Only its mother could love it

Still chewing at the bones of this Poststructuralist carcass, and this morning I’m trying to puzzle through just why the stuff is so hard to read. It’s passages like this that stick in the craw:

Foucault sought to understand the discontinuities within Western European history by highlighting the differences between distinct contingently constituted epistemological situations. In studies influenced by Foucault, history is mapped in order to trace the borders of discursive formations for discontinuities of meaning… Foucault imagined differences in terms of discontinuities internal to a given culture’s history and as marking the interior structure of the subjectivities formed within that culture. (Peter Jackson “Mapping Poststructuralism’s Borders: The Case for Poststructural Area Studies” Sojourn: Journal of Social Issues in Southeast Asia 18:1 2003:49)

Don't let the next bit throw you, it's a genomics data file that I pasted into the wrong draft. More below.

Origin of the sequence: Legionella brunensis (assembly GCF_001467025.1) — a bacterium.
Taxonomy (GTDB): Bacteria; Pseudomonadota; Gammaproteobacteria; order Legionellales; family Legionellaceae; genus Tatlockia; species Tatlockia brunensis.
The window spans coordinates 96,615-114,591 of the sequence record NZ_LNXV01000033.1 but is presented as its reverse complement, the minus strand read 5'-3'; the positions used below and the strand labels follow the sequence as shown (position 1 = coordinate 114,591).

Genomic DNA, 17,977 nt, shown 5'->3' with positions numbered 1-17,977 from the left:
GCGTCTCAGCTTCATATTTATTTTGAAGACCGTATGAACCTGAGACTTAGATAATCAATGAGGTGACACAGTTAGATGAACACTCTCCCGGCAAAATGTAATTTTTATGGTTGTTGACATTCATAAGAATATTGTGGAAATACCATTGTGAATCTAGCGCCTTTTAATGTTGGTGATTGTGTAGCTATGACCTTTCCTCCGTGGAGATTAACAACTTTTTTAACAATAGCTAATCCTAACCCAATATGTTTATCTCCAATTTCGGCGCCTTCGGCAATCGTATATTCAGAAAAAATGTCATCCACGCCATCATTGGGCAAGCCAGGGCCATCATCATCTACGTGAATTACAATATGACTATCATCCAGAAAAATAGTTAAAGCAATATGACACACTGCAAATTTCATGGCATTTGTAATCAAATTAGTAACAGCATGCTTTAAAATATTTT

The bolded fragments must be meant to mean something, but I have to read them about six times before what that something might be starts to percolate through to my thinking brain, and even then I’m awash in alternate readings. How does anybody ever learn to read this stuff?

It is deconstruction’s positing of a single field of meaning upon which opposed dominant and marginalized binary categories are mutually defined that permits this approach to become linked with universalisms despite a professed interest in particularity. (Jackson 2003:54)

The mind quails, rebels, withers, and declares itself too goddam old and inflexible to get it.

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